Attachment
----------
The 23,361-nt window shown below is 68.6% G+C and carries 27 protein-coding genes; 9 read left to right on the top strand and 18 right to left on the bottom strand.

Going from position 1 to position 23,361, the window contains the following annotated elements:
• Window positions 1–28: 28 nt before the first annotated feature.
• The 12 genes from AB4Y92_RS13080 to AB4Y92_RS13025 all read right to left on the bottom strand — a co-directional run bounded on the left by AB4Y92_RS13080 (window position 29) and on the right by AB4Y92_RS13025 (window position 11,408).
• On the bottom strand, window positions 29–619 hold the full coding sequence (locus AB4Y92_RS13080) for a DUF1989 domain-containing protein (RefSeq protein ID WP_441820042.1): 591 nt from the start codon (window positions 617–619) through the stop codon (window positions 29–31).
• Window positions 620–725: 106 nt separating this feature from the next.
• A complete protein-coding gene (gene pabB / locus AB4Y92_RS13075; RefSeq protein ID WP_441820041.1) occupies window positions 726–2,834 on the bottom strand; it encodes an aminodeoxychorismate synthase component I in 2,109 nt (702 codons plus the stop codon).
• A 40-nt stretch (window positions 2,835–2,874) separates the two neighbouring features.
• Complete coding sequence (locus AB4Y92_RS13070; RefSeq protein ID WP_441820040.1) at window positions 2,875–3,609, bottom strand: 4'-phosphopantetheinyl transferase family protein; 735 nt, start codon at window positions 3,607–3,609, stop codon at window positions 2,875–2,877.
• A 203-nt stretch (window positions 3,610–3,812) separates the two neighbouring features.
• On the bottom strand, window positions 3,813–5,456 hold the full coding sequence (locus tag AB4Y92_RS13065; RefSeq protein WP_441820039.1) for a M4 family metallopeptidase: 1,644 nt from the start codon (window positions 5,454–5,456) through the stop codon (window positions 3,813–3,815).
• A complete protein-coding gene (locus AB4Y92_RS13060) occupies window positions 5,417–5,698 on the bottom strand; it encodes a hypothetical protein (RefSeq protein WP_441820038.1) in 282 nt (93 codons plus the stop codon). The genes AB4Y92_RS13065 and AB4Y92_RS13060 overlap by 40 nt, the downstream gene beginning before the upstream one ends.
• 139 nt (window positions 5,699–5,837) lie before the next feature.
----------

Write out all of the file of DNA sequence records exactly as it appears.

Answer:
The 23,361-nt window shown below is 68.6% G+C and carries 27 protein-coding genes; 9 read left to right on the top strand and 18 right to left on the bottom strand.

Going from position 1 to position 23,361, the window contains the following annotated elements:
• Window positions 1–28: 28 nt before the first annotated feature.
• The 12 genes from AB4Y92_RS13080 to AB4Y92_RS13025 all read right to left on the bottom strand — a co-directional run bounded on the left by AB4Y92_RS13080 (window position 29) and on the right by AB4Y92_RS13025 (window position 11,408).
• On the bottom strand, window positions 29–619 hold the full coding sequence (locus AB4Y92_RS13080) for a DUF1989 domain-containing protein (RefSeq protein ID WP_441820042.1): 591 nt from the start codon (window positions 617–619) through the stop codon (window positions 29–31).
• Window positions 620–725: 106 nt separating this feature from the next.
• A complete protein-coding gene (gene pabB / locus AB4Y92_RS13075; RefSeq protein ID WP_441820041.1) occupies window positions 726–2,834 on the bottom strand; it encodes an aminodeoxychorismate synthase component I in 2,109 nt (702 codons plus the stop codon).
• A 40-nt stretch (window positions 2,835–2,874) separates the two neighbouring features.
• Complete coding sequence (locus AB4Y92_RS13070; RefSeq protein ID WP_441820040.1) at window positions 2,875–3,609, bottom strand: 4'-phosphopantetheinyl transferase family protein; 735 nt, start codon at window positions 3,607–3,609, stop codon at window positions 2,875–2,877.
• A 203-nt stretch (window positions 3,610–3,812) separates the two neighbouring features.
• On the bottom strand, window positions 3,813–5,456 hold the full coding sequence (locus tag AB4Y92_RS13065; RefSeq protein WP_441820039.1) for a M4 family metallopeptidase: 1,644 nt from the start codon (window positions 5,454–5,456) through the stop codon (window positions 3,813–3,815).
• A complete protein-coding gene (locus AB4Y92_RS13060) occupies window positions 5,417–5,698 on the bottom strand; it encodes a hypothetical protein (RefSeq protein WP_441820038.1) in 282 nt (93 codons plus the stop codon). The genes AB4Y92_RS13065 and AB4Y92_RS13060 overlap by 40 nt, the downstream gene beginning before the upstream one ends.
• 139 nt (window positions 5,699–5,837) lie before the next feature.